Marketers Have Several Options For Measuring Performance
by David M. Raab, Raab Associates.
If benchmarking has a patron saint, it might well be former New York City May Ed Koch, who famously stood on street corners and asked those walking by, “How am I doin’?”
Like the three-term mayor, marketers also often wonder how well they’re performing at their jobs. But while Koch could only judge his success based on people’s opinions, marketers can compare themselves to more objective standards based on benchmarks against their peers.
Benchmarks are often prepared by vendors who aggregate results from clients, allowing for representative data obtained anonymously. The results are much more realistic than if it were based on user surveys, which have much smaller samples, typically rely on respondents’ casual recollections, and often attract responses from a typical users (those most interested in the topic at hand).
Of course, benchmarks also have their limits. They report on averages and rarely show any variation. Even averages by industry or other categories hide a large amount of deviation. So marketers who are above or below a given average have only the roughest indication of whether they are performing as well as they could.
Still, a benchmark is a good place to start with your measurements, even though you should also compare your results to your own history to see if you’re improving.
Here are some recent benchmark reports on various marketing topics which you might find useful. Click on the titles to download the originals. Most will want your email in return.
• Yesmail Email Marketing Compass Q4 14 Recap : Email results are broken down by the viewing device: smartphone, tablet, or desktop. The report shows conversion rates, revenue and number of purchases. It also shows the proportion of responsive design emails that users are sending.
• Marin Software Q4 2014 Performance Marketer’s Benchmark Report : Users can track ad performance through SEO, display ads and social media. Measurements include number of impressions, conversions, click-through rate and cost-per-click.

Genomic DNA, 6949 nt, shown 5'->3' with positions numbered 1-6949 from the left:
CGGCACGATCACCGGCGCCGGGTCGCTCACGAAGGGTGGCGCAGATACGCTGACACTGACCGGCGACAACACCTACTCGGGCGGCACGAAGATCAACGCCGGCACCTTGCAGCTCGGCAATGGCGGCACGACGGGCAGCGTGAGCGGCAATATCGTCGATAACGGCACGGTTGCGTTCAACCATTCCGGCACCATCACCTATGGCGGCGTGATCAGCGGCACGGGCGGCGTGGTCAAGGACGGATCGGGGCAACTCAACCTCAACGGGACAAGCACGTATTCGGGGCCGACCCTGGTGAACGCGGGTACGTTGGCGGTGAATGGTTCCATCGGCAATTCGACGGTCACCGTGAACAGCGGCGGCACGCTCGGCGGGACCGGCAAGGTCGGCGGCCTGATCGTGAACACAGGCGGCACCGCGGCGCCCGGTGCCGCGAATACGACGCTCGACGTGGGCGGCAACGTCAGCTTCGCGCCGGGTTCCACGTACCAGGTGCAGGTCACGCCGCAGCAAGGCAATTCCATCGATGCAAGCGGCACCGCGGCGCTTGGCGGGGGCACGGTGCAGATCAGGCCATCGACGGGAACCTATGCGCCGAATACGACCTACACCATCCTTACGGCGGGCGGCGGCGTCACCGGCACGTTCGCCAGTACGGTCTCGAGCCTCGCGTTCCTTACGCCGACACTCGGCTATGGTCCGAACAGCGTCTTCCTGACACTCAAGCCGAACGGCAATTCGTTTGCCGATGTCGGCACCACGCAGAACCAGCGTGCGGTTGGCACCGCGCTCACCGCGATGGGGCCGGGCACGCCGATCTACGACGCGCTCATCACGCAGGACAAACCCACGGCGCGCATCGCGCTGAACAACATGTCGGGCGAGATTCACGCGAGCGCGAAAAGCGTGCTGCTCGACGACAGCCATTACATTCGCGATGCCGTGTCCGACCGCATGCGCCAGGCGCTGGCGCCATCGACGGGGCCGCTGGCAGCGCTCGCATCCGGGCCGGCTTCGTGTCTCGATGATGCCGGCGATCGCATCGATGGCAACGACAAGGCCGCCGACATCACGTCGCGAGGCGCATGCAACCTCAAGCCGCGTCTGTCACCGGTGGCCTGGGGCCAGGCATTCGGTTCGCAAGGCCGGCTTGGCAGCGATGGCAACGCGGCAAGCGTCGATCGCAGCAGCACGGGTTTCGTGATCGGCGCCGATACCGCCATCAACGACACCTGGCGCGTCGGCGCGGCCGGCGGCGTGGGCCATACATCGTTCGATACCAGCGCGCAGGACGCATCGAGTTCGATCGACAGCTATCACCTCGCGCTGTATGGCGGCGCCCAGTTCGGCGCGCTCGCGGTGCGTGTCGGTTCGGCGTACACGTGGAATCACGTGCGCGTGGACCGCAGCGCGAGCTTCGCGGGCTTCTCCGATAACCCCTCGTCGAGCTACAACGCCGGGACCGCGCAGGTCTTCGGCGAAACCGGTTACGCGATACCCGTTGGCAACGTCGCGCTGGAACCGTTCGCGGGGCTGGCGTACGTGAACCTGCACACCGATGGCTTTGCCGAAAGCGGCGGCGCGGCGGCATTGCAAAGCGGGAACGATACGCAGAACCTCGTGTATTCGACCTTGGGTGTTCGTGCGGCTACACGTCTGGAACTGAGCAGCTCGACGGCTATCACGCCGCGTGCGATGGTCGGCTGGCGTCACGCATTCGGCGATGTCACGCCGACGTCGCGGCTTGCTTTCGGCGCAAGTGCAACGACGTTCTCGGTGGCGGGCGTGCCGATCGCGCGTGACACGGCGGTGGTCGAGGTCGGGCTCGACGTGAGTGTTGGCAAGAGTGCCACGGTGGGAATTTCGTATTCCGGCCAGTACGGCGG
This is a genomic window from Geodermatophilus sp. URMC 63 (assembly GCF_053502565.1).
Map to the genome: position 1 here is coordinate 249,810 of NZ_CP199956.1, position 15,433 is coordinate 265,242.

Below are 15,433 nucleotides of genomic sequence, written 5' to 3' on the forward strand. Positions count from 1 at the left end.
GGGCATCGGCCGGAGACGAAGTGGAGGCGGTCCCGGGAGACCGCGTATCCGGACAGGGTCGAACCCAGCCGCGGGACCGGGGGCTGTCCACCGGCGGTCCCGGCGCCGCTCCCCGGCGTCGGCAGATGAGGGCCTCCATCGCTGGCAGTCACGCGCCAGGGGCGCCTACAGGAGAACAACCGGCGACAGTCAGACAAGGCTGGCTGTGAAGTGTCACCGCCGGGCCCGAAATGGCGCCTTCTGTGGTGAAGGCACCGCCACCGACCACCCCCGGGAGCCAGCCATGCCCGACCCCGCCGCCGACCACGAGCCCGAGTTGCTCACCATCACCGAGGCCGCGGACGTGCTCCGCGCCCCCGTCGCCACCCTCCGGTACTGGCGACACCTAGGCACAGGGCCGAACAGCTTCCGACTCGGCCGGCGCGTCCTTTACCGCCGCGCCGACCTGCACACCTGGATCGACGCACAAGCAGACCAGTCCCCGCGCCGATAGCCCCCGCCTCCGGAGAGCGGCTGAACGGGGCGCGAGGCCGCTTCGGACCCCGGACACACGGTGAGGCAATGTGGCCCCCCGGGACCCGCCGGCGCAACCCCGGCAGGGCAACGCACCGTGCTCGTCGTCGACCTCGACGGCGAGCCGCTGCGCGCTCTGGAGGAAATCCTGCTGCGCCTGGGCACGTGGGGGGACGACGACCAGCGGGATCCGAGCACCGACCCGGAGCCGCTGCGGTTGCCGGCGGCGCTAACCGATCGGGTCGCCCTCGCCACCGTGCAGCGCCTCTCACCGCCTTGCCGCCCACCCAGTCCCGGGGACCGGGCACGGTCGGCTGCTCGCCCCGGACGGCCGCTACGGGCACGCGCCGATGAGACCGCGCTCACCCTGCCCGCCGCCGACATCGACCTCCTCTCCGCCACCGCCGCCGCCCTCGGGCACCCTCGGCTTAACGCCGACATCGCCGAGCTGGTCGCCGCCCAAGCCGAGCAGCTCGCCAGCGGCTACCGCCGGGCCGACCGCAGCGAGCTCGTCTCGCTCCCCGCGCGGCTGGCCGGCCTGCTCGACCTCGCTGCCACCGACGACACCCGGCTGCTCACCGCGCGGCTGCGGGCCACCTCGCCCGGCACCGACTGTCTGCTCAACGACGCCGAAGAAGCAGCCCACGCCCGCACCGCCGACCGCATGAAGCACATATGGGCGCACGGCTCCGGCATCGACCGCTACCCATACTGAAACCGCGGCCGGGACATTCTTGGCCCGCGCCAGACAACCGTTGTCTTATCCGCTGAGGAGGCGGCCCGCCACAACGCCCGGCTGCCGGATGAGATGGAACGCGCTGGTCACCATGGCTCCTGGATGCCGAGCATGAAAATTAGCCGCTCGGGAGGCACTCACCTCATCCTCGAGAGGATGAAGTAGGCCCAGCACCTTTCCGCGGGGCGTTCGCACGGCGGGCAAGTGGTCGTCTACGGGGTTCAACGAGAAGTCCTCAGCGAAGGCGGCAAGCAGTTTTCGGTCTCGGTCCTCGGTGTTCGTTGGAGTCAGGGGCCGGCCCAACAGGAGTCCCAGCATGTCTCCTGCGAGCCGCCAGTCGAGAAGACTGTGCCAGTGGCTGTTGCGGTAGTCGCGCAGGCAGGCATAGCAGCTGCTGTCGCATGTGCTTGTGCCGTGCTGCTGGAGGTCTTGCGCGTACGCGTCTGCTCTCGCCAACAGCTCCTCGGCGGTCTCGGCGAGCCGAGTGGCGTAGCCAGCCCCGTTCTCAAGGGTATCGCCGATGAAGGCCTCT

• Experian Email Benchmark Report Q4 2014 : Another set of email benchmarks, broken down by industry and device. Users can measure email volumes—rates of opens, clicks, revenue, transactions, bounces and unsubscribes. The report also measures emailings by date and time.
• Insidesales.com Annual 2014 Lead Response Report : Analyzes the response to Web-based inquiries sent to 14,000 companies. The report shows the distributions of phone-response times, numbers of phone and email responses and media used—broken down by industry and company size.
• Listrak 2014 Research Report and Look Book : Reports on the email remarketing programs of the top 1,000 Internet retailers, with a focus on shopping cart recovery campaigns. The report shows the percentage of companies running campaigns, number of messages in their campaigns, and use of discounts, recommendations, and ratings or reviews in the campaign messages.
• Epsilon Q3 2014 Email Trends and Benchmarks : Shows the usual email statistics including open rates, click-through rates, and bounce rates. The report gives results by industry and quarter going back several years. This gives a good indication of trends.
What’s unique here is the data also shows results for different message types, such as acquisition, editorial, legal, marketing, newsletter, research/surveys, and service. This also gives information on use of triggered emails.